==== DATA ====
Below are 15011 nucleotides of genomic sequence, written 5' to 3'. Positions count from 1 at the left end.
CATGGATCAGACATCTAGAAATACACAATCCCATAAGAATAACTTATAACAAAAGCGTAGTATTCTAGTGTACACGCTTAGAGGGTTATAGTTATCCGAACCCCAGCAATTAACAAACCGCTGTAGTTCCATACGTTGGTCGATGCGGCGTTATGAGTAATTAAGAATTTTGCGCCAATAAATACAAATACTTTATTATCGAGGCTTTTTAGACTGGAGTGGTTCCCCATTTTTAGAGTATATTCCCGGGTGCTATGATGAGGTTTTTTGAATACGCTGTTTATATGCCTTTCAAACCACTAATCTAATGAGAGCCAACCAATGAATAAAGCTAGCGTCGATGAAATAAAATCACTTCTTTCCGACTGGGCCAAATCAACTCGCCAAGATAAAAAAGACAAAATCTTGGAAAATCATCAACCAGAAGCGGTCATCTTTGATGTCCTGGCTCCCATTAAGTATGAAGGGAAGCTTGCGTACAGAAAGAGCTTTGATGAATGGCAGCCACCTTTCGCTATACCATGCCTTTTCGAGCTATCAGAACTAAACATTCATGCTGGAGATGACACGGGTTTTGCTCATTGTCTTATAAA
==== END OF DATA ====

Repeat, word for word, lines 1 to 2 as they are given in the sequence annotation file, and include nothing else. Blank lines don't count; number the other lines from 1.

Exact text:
Below are 15011 nucleotides of genomic sequence, written 5' to 3'. Positions count from 1 at the left end.
CATGGATCAGACATCTAGAAATACACAATCCCATAAGAATAACTTATAACAAAAGCGTAGTATTCTAGTGTACACGCTTAGAGGGTTATAGTTATCCGAACCCCAGCAATTAACAAACCGCTGTAGTTCCATACGTTGGTCGATGCGGCGTTATGAGTAATTAAGAATTTTGCGCCAATAAATACAAATACTTTATTATCGAGGCTTTTTAGACTGGAGTGGTTCCCCATTTTTAGAGTATATTCCCGGGTGCTATGATGAGGTTTTTTGAATACGCTGTTTATATGCCTTTCAAACCACTAATCTAATGAGAGCCAACCAATGAATAAAGCTAGCGTCGATGAAATAAAATCACTTCTTTCCGACTGGGCCAAATCAACTCGCCAAGATAAAAAAGACAAAATCTTGGAAAATCATCAACCAGAAGCGGTCATCTTTGATGTCCTGGCTCCCATTAAGTATGAAGGGAAGCTTGCGTACAGAAAGAGCTTTGATGAATGGCAGCCACCTTTCGCTATACCATGCCTTTTCGAGCTATCAGAACTAAACATTCATGCTGGAGATGACACGGGTTTTGCTCATTGTCTTATAAA